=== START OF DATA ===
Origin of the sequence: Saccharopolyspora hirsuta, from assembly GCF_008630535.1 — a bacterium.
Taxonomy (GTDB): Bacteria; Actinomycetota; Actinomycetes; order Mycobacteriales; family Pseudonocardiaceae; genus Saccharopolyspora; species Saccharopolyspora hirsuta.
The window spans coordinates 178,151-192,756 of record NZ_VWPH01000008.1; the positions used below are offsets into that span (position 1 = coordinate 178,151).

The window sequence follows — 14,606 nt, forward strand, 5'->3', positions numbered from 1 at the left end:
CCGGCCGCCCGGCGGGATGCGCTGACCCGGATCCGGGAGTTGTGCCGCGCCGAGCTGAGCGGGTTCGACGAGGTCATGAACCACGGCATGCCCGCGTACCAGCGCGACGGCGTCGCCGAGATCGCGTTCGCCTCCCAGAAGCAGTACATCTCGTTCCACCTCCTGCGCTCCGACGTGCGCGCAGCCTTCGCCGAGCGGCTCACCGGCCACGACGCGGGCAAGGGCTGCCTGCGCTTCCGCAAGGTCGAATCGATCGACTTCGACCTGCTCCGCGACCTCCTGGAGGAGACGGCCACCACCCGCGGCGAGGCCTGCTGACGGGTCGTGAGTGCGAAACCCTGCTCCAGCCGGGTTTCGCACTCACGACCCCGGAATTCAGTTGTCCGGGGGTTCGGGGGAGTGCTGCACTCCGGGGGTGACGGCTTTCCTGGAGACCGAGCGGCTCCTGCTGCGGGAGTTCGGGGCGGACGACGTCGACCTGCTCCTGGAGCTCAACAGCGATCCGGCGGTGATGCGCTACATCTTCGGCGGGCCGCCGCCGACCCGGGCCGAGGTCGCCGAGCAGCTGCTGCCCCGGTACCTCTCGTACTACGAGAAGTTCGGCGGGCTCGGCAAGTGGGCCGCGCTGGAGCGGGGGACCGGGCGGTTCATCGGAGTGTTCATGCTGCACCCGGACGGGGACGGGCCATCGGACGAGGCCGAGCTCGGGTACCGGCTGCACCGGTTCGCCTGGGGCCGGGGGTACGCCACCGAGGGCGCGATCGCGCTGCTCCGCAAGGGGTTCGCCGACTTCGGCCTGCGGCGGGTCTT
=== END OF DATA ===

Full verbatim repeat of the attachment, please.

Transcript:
Origin of the sequence: Saccharopolyspora hirsuta, from assembly GCF_008630535.1 — a bacterium.
Taxonomy (GTDB): Bacteria; Actinomycetota; Actinomycetes; order Mycobacteriales; family Pseudonocardiaceae; genus Saccharopolyspora; species Saccharopolyspora hirsuta.
The window spans coordinates 178,151-192,756 of record NZ_VWPH01000008.1; the positions used below are offsets into that span (position 1 = coordinate 178,151).

The window sequence follows — 14,606 nt, forward strand, 5'->3', positions numbered from 1 at the left end:
CCGGCCGCCCGGCGGGATGCGCTGACCCGGATCCGGGAGTTGTGCCGCGCCGAGCTGAGCGGGTTCGACGAGGTCATGAACCACGGCATGCCCGCGTACCAGCGCGACGGCGTCGCCGAGATCGCGTTCGCCTCCCAGAAGCAGTACATCTCGTTCCACCTCCTGCGCTCCGACGTGCGCGCAGCCTTCGCCGAGCGGCTCACCGGCCACGACGCGGGCAAGGGCTGCCTGCGCTTCCGCAAGGTCGAATCGATCGACTTCGACCTGCTCCGCGACCTCCTGGAGGAGACGGCCACCACCCGCGGCGAGGCCTGCTGACGGGTCGTGAGTGCGAAACCCTGCTCCAGCCGGGTTTCGCACTCACGACCCCGGAATTCAGTTGTCCGGGGGTTCGGGGGAGTGCTGCACTCCGGGGGTGACGGCTTTCCTGGAGACCGAGCGGCTCCTGCTGCGGGAGTTCGGGGCGGACGACGTCGACCTGCTCCTGGAGCTCAACAGCGATCCGGCGGTGATGCGCTACATCTTCGGCGGGCCGCCGCCGACCCGGGCCGAGGTCGCCGAGCAGCTGCTGCCCCGGTACCTCTCGTACTACGAGAAGTTCGGCGGGCTCGGCAAGTGGGCCGCGCTGGAGCGGGGGACCGGGCGGTTCATCGGAGTGTTCATGCTGCACCCGGACGGGGACGGGCCATCGGACGAGGCCGAGCTCGGGTACCGGCTGCACCGGTTCGCCTGGGGCCGGGGGTACGCCACCGAGGGCGCGATCGCGCTGCTCCGCAAGGGGTTCGCCGACTTCGGCCTGCGGCGGGTCTT